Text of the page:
The idea of improved customer service, whether at libraries or businesses in general, will continue to be a significant function of an organization’s success in the information age. Aaron Tay’s recent blog post about regularly scanning Twitter and the web for feedback is great (he gives some tips on how to do so) [link below], obviously taking a page from what many companies are doing as part of their customer service: listening to social media mentions for good and bad comments. Neither are the first to talk about the ongoing need for pro-active/reactive customer service in libraries, but both are current and relevant.

So what does this mean for Mosio and Text a Librarian?

We’re still very new to libraries and we LOVE working with them. Frankly, we’re just getting started. While we have friends who are librarians and have a handful of amazing people advising us, we’re not librarians ourselves, nor have we ever pretended to be. In many ways we see this as a distinct advantage to building our product: we cast aside any preconceived ideas of how things should be done and focus instead on simplicity, usability and feedback from our customers. We also know the inner workings of mobile technologies, enabling us to offer reliable (and certified) mobile services to libraries. We recently made an announcement that Mosio’s Text a Librarian is being used by over 500 academic and public libraries. It’s something we’re very proud to have accomplished in such a short amount of time, but we could not have done it without listening to the people who matter most to our success, the librarians who use our software with the benefit of communicating with more patrons on-the-go. The combination of our expertise and passion about creating an amazing library service will continue to be the keys to our ongoing success.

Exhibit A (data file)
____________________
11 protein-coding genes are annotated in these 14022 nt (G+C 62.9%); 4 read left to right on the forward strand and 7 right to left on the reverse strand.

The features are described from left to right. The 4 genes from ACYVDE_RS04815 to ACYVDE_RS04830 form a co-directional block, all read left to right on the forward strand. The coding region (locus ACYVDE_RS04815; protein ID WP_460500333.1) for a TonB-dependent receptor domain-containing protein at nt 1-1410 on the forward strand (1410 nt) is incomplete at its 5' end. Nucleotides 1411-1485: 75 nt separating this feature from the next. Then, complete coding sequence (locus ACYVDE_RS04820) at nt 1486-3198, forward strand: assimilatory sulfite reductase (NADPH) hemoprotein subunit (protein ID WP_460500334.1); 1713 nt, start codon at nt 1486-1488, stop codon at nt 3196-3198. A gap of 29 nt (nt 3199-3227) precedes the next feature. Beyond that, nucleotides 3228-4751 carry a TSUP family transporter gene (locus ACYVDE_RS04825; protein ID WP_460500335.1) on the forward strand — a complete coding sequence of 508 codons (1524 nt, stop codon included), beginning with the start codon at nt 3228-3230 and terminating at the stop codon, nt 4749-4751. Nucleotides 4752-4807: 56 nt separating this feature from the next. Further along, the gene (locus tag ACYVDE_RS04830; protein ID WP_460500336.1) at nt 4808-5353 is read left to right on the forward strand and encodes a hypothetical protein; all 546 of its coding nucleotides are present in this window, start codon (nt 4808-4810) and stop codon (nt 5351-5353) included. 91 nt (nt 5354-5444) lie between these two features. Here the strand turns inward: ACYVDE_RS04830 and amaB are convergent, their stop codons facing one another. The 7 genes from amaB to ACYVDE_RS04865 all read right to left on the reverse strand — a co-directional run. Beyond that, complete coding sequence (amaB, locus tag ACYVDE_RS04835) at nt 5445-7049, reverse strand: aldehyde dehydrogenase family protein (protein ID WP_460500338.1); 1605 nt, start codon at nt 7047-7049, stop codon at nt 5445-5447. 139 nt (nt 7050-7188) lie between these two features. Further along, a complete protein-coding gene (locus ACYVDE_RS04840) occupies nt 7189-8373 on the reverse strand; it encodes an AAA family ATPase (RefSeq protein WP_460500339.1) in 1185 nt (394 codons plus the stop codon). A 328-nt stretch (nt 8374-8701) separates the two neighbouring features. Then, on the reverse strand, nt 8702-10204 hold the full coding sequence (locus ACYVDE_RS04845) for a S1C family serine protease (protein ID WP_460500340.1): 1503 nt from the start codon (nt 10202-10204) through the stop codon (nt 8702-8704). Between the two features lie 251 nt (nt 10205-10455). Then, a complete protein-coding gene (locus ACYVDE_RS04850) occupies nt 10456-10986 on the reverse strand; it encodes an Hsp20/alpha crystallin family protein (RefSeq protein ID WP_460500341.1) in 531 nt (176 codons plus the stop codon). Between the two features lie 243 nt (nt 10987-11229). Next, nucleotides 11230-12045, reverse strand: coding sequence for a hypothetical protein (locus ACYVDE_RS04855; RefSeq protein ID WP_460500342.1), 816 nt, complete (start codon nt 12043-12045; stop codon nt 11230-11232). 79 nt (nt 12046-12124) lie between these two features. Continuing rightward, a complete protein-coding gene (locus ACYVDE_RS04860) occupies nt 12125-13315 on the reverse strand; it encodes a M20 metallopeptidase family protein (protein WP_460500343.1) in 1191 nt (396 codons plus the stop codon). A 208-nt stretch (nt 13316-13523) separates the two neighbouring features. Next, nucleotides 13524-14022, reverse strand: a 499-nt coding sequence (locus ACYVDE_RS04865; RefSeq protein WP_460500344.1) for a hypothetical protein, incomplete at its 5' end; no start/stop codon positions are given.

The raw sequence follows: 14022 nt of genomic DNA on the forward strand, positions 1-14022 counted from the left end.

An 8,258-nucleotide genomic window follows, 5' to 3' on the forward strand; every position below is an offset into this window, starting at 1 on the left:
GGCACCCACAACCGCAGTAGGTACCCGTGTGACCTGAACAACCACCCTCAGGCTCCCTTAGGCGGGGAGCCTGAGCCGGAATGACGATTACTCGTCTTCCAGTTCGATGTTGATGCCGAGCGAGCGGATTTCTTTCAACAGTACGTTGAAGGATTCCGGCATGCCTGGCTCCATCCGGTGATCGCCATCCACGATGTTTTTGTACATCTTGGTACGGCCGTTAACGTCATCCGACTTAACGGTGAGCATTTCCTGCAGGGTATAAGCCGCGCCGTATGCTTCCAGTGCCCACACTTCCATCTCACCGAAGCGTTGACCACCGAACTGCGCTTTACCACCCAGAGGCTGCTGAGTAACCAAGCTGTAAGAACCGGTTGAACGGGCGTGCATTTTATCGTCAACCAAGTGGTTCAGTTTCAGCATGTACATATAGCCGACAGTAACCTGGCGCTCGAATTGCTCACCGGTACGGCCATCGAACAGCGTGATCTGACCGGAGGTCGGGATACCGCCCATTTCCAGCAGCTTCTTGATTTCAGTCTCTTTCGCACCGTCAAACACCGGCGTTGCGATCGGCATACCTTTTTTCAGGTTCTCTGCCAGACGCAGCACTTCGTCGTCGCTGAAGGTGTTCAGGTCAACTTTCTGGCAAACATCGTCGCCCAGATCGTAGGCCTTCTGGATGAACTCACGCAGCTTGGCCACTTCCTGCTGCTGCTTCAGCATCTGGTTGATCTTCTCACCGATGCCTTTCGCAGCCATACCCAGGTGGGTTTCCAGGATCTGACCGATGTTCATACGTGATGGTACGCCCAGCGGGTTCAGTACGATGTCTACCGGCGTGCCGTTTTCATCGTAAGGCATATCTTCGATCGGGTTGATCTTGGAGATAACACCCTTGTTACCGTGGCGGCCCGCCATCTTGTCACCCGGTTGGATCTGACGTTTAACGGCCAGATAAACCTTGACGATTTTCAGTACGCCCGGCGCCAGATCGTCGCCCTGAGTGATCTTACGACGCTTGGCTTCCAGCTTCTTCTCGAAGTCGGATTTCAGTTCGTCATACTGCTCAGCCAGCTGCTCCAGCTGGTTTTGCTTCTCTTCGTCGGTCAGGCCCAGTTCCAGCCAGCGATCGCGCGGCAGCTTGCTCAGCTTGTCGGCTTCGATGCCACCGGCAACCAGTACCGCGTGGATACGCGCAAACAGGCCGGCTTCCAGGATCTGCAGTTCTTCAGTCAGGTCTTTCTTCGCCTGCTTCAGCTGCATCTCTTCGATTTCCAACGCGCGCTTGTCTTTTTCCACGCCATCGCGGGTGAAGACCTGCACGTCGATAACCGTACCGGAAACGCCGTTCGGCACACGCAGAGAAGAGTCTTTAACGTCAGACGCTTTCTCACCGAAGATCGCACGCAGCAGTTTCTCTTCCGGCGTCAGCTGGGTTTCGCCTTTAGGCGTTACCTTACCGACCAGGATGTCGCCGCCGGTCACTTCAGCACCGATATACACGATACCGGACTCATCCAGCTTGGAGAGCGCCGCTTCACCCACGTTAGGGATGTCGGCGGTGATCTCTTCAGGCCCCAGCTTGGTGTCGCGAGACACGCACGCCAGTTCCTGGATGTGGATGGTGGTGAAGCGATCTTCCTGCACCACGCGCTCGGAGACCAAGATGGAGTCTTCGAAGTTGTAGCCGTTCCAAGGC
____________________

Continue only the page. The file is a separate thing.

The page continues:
Text Messaging: It’s Not Just for Reference Anymore

In the same announcement we also mentioned that Mosio is now offering our full list of mobile services to libraries. Text messaging can be used for so many things beyond virtual reference and we’re set up to offer additional services to the benefit of our customers. We’re thrilled to be able to continue working with new and existing customers in offering technology solutions that will help us fulfill our vision for our library software: Patron Relationship Management.

Patron Relationship Management

We truly believe this is going to be one of the key tools libraries will need in the future to maintain great patron relationships and relevance in the community. Two comments we hear often are “I wish we could answer all patron questions this way” and “I wish everything could be in one place.” One of those comments we take as a compliment, the other we are taking seriously as a wish list item. Our goal for Text a Librarian was always to start simply, create web-based software that’s easy to use, reliable and certified by the mobile carriers, then grow additional features, elements and uses to continue giving more patrons access to libraries on their mobile phones. You can expect to see more from us in the mobile technology space, but every new product or service we add will have patron communications and relationship management in mind.

Links

Andy Woodworth: Why Closing More Public Libraries Might Be the Best Thing (…Right Now)
Aaron Tay: Why libraries should proactively scan Twitter & the web for feedback – some examples
LISWire: Mosio’s Text a Librarian in Over 500 Libraries, Announces Add-On Mobile Services

Mosio and Text a Librarian’s Post to Facebook Function: Now Live!

In February we launched a “Post to Twitter” function within the Mosio mobile messaging platform and Mosio’s Text a Librarian. We wrote a blog post about why this was good for libraries: user generated marketing.